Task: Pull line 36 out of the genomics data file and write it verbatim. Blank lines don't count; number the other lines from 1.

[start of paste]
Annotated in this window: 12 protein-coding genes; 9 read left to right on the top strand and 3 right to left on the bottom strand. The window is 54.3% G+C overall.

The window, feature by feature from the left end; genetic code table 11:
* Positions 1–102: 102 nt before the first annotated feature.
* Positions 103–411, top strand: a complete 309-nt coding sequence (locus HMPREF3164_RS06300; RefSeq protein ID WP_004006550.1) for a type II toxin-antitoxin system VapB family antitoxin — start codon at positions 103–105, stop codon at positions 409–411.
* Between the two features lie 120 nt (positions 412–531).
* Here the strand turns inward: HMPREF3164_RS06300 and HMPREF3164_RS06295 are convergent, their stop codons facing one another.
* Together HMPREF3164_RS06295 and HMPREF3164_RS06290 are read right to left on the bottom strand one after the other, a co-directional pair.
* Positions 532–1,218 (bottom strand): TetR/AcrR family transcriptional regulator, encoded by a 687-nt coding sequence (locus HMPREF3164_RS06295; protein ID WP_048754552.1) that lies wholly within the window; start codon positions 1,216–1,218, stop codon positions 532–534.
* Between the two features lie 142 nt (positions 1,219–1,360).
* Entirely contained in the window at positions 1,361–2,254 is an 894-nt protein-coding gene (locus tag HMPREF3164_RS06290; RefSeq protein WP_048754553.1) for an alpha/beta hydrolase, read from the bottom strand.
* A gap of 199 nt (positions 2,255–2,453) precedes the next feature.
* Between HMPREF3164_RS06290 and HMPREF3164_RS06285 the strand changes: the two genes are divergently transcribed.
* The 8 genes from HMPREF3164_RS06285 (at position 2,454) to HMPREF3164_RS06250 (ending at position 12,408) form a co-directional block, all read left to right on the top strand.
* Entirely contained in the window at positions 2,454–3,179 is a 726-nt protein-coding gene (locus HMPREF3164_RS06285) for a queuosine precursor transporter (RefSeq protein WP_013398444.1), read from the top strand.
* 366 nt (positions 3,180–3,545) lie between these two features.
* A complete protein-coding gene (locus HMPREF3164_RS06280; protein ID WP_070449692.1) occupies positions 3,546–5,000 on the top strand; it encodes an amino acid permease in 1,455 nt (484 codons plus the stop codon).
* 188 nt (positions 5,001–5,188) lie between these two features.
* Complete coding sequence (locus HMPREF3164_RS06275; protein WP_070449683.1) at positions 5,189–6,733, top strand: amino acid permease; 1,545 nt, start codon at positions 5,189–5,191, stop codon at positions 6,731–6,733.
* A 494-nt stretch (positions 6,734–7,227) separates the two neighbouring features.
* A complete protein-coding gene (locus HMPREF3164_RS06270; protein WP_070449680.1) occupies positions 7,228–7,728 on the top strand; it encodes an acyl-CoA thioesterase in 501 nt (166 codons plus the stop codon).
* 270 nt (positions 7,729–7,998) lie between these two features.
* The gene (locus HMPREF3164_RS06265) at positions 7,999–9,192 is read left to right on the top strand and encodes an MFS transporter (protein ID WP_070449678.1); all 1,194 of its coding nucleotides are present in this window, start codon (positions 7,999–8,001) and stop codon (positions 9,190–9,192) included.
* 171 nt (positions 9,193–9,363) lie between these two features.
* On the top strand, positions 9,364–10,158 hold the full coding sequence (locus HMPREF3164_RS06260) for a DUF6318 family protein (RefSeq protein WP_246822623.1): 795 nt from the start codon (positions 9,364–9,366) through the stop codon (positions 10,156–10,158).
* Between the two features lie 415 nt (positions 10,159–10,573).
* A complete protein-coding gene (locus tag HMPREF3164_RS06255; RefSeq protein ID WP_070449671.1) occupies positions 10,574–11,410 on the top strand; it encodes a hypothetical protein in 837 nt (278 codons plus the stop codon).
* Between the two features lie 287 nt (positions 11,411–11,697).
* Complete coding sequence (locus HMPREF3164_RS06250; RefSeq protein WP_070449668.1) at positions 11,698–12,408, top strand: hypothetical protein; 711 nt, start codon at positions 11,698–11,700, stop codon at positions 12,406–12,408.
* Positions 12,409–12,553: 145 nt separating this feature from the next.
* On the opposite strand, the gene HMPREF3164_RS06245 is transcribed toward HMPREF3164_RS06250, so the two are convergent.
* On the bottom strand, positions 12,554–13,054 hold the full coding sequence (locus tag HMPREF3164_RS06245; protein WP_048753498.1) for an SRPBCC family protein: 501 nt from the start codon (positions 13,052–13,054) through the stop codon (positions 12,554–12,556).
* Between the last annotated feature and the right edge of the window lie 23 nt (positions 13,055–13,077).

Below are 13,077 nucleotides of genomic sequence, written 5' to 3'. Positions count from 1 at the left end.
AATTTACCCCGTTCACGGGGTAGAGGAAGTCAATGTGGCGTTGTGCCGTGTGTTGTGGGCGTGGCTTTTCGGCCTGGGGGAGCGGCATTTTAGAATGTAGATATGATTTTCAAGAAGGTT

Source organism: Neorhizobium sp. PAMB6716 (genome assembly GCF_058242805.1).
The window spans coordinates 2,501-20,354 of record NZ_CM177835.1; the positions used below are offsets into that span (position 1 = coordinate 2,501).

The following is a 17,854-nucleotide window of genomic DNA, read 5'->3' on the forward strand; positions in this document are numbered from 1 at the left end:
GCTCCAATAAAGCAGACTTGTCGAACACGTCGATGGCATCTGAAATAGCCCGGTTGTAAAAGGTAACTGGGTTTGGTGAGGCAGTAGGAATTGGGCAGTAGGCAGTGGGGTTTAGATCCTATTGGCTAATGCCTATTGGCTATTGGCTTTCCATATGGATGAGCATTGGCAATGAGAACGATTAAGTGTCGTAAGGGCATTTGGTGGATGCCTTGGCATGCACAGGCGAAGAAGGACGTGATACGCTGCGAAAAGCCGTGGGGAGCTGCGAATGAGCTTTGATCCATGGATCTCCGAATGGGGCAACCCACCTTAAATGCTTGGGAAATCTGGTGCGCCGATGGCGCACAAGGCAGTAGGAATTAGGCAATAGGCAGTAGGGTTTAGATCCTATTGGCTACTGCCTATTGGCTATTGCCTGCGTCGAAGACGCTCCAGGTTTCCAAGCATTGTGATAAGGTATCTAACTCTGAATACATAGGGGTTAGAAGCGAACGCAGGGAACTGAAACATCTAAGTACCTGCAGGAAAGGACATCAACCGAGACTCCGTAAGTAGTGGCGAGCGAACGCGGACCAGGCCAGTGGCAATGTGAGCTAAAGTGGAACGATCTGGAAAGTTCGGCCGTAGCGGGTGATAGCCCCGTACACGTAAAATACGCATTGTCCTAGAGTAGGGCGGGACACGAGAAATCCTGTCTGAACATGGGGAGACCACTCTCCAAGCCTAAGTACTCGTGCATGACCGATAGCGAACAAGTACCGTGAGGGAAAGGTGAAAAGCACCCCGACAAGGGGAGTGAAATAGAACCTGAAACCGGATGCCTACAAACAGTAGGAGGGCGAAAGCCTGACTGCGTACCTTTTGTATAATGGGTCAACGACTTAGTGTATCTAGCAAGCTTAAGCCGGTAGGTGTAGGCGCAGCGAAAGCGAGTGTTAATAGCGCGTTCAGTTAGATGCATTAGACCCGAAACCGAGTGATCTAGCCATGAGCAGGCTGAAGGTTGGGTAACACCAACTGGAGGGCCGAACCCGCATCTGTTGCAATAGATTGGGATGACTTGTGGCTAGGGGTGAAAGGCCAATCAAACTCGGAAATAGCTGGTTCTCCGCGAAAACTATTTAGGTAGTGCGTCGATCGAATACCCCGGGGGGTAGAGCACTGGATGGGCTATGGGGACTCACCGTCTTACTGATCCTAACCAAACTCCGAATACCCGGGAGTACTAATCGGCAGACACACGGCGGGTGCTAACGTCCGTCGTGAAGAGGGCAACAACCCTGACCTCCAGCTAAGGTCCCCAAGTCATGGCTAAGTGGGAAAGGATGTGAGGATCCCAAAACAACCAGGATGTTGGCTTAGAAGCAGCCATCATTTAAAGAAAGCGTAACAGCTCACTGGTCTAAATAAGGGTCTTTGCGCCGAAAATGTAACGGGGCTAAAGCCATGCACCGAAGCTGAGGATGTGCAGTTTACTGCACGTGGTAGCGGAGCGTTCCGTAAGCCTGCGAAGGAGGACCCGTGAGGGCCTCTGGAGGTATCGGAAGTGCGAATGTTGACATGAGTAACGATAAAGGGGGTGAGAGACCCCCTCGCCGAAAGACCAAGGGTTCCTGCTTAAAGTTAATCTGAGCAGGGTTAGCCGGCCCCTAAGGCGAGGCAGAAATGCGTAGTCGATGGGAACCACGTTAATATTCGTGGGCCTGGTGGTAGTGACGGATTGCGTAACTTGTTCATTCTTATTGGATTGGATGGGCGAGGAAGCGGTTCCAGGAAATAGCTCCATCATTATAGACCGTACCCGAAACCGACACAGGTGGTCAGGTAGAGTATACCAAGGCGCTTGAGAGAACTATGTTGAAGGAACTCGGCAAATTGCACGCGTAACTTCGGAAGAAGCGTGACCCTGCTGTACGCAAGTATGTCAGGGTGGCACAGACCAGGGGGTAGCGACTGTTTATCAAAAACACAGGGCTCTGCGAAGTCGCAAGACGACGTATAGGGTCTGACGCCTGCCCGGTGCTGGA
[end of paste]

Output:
The window spans coordinates 2,501-20,354 of record NZ_CM177835.1; the positions used below are offsets into that span (position 1 = coordinate 2,501).